Figure 1.
Click for large image
Figure 1. Chest X-ray demonstrating bilateral pneumothoraces.

Pneumothorax has several classifications, some of which consist of tension pneumothorax, non-tension pneumothorax, and spontaneous pneumothorax. Tension pneumothorax is a medical emergency due to rising intrathoracic pressure from progressive air accumulation in the pleural space [1]. On the other hand, non-tension pneumothorax, which is itself divided into open or close (partial) pneumothorax is not as critical as there is no continuous air accumulation and thus no compression of intrathoracic organs [1]. Spontaneous pneumothorax as described earlier is classified depending on the presence of an underlying lung condition.

Spontaneous pneumothorax arises most often in healthy 20 - 40 years old individuals usually due to the rupture of apical blebs on the visceral pleura [2]. In the literature, it has been most frequently reported after the development of radiation fibrosis from mantle irradiation for Hodgkin disease [3]. Pezner et al had demonstrated a frequency of spontaneous pneumothorax in 2.2% of patients with Hodgkin’s disease that were treated with mantle radiation therapy [4]. However, unlike previously documented cases, this case report illustrates a similar effect seen in Hodgkin’s disease treated with radiation in that of a patient with angiosarcoma.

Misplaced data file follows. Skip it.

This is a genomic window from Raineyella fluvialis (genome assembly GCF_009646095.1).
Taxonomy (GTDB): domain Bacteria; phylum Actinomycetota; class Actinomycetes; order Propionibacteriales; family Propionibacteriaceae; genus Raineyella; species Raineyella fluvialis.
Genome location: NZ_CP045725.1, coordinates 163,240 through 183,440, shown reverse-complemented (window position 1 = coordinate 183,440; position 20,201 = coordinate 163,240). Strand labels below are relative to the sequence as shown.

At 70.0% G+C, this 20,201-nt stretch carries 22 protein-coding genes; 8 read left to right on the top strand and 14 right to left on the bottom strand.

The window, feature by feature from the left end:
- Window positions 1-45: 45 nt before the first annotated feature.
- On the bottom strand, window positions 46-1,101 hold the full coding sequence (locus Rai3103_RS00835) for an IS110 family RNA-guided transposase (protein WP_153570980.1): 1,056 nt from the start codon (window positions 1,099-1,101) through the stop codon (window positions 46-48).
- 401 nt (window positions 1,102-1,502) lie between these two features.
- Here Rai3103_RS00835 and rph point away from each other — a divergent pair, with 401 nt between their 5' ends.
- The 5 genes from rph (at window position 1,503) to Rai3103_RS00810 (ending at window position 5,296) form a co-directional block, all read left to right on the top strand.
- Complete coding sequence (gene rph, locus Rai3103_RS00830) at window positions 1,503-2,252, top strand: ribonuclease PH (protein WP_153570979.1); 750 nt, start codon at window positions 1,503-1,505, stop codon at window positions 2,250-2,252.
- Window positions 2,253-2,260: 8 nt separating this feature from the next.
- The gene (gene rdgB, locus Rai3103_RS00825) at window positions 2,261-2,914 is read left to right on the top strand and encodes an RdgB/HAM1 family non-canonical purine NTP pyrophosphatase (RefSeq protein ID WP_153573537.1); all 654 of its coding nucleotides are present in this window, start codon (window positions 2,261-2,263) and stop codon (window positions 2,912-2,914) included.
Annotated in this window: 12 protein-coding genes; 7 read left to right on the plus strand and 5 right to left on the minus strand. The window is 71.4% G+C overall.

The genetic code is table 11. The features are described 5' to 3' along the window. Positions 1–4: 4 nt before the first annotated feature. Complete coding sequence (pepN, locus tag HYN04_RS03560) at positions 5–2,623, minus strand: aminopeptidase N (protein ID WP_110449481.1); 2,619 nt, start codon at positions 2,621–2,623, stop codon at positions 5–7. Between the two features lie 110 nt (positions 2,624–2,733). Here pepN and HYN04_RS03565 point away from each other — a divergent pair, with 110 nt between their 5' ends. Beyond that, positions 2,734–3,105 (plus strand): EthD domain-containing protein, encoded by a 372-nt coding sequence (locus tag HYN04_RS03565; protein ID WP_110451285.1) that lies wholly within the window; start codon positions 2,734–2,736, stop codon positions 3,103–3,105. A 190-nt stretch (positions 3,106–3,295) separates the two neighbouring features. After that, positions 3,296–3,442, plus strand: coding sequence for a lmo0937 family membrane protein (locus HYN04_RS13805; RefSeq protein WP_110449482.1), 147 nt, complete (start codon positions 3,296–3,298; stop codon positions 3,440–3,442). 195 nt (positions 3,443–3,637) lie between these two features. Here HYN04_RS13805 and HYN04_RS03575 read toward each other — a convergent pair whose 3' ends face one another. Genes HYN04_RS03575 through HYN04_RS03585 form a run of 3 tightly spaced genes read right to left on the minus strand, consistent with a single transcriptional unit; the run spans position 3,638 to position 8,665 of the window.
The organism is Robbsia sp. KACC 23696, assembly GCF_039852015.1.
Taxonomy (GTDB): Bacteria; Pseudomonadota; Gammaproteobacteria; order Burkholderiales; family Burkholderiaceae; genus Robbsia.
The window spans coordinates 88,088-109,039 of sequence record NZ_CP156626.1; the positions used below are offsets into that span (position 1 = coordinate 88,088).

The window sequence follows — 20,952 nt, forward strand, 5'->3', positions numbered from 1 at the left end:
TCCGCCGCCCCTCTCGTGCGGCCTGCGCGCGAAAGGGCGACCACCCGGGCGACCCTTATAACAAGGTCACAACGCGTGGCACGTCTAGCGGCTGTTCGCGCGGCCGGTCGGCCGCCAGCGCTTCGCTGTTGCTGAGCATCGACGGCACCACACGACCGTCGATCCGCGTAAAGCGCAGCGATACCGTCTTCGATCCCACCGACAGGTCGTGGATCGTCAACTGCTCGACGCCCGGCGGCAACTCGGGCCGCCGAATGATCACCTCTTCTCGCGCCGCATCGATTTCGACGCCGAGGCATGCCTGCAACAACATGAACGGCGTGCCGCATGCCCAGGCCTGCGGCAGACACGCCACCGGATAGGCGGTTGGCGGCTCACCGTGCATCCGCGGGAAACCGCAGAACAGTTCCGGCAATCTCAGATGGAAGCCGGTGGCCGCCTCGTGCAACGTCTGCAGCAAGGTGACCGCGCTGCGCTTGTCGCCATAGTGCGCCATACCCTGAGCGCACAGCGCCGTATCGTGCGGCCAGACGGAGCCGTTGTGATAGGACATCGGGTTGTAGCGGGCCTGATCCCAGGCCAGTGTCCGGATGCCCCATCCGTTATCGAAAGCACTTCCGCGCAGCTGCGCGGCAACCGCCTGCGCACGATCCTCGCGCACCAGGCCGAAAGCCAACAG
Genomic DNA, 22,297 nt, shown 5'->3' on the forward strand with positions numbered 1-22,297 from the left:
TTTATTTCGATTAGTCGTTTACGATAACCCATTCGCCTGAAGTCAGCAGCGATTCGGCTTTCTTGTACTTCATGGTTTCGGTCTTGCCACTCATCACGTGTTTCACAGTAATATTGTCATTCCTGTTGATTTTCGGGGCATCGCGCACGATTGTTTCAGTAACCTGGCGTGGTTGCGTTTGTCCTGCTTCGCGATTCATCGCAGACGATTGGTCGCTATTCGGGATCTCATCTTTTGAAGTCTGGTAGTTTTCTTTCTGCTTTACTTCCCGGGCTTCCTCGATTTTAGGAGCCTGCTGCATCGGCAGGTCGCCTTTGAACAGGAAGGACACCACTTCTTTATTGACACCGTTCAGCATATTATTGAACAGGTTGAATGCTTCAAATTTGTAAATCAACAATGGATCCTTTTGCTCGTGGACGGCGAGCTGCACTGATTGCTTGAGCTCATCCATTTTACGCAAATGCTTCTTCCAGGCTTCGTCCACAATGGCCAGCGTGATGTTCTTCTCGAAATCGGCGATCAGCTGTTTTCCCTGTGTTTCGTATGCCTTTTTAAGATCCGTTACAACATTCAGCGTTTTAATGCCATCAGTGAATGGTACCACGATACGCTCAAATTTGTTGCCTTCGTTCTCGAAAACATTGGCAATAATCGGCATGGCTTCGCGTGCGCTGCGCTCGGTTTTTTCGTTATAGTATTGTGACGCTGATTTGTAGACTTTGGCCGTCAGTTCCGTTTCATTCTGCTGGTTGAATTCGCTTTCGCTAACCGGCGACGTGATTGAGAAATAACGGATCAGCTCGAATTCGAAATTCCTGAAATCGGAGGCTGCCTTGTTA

Rupture of subpleural blebs secondary to radiation fibrosis is the proposed mechanism for spontaneous pneumothorax in these patients [5]. The radiation dose to the lung apex has been shown to be higher than that at other points in the chest due to a smaller thoracic diameter superiorly [6]. This results in higher radiation effects and thus fibrosis in normally apical region of the lung which may be the initiating cause.

Pulmonary changes caused by radiotherapy usually begin to occur 8 - 12 weeks following completion of therapy, with slow progression to radiation fibrosis 9 - 12 months following completion of therapy [7]. Sixteen months after radiotherapy has been found to be the average time when spontaneous pneumothorax most often develops [8]. In another study, it was found that patients presented with pneumothorax between 2 and 7 months following completion of therapy [9].

It is important to consider the time frame in order to be prepared if a patient develops symptoms of shortness of breath with a history of radiotherapy in order to not miss this fatal complication. In our patient treatment resulted in full resolution of symptoms. Being prepared and alert when a patient has a history of radiation therapy who is presenting with symptoms of shortness of breath is imperative for clinicians in order to prevent disastrous outcomes. If recurrent symptoms of spontaneous pneumothorax occur, it is possible that inadequately sealing air leaks may be responsible for the persistence and recurrence of pneumothorax in patients previously treated with thoracic radiation [9].

Lastly, it is also imperative to keep in mind that metastasis of malignant tumors to the lungs can also result in spontaneous pneumothorax. Due to the bilateral nature and acute onset in our patient with a known history of radiotherapy, it was unlikely to have been the cause. Nonetheless, any clinical suspicion of metastasis from a primary tumor should warrant a proper and full evaluation.


Internal Medicine Department at Raritan Bay Medical Center.

Source(s) of Support


Conflict of Interest